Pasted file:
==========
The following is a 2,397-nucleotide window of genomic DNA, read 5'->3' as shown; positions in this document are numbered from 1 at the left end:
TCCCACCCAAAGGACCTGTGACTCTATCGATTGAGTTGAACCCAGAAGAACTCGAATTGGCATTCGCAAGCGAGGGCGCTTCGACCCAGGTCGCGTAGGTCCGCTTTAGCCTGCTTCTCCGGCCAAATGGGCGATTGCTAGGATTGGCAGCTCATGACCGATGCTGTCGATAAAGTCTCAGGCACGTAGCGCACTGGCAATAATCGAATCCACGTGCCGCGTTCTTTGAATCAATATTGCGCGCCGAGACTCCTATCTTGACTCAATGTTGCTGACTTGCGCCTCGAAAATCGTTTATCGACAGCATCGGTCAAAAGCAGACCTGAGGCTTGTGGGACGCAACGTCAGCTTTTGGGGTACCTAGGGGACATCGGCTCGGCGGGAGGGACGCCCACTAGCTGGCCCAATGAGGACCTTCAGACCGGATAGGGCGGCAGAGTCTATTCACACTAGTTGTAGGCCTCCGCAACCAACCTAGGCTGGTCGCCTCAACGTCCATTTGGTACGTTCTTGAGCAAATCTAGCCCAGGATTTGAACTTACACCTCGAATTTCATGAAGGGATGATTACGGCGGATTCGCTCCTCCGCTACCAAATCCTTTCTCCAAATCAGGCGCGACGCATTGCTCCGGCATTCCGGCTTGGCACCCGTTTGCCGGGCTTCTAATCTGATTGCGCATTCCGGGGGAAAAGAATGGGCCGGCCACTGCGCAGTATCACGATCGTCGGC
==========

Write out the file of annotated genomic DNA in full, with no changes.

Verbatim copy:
The following is a 2,397-nucleotide window of genomic DNA, read 5'->3' as shown; positions in this document are numbered from 1 at the left end:
TCCCACCCAAAGGACCTGTGACTCTATCGATTGAGTTGAACCCAGAAGAACTCGAATTGGCATTCGCAAGCGAGGGCGCTTCGACCCAGGTCGCGTAGGTCCGCTTTAGCCTGCTTCTCCGGCCAAATGGGCGATTGCTAGGATTGGCAGCTCATGACCGATGCTGTCGATAAAGTCTCAGGCACGTAGCGCACTGGCAATAATCGAATCCACGTGCCGCGTTCTTTGAATCAATATTGCGCGCCGAGACTCCTATCTTGACTCAATGTTGCTGACTTGCGCCTCGAAAATCGTTTATCGACAGCATCGGTCAAAAGCAGACCTGAGGCTTGTGGGACGCAACGTCAGCTTTTGGGGTACCTAGGGGACATCGGCTCGGCGGGAGGGACGCCCACTAGCTGGCCCAATGAGGACCTTCAGACCGGATAGGGCGGCAGAGTCTATTCACACTAGTTGTAGGCCTCCGCAACCAACCTAGGCTGGTCGCCTCAACGTCCATTTGGTACGTTCTTGAGCAAATCTAGCCCAGGATTTGAACTTACACCTCGAATTTCATGAAGGGATGATTACGGCGGATTCGCTCCTCCGCTACCAAATCCTTTCTCCAAATCAGGCGCGACGCATTGCTCCGGCATTCCGGCTTGGCACCCGTTTGCCGGGCTTCTAATCTGATTGCGCATTCCGGGGGAAAAGAATGGGCCGGCCACTGCGCAGTATCACGATCGTCGGC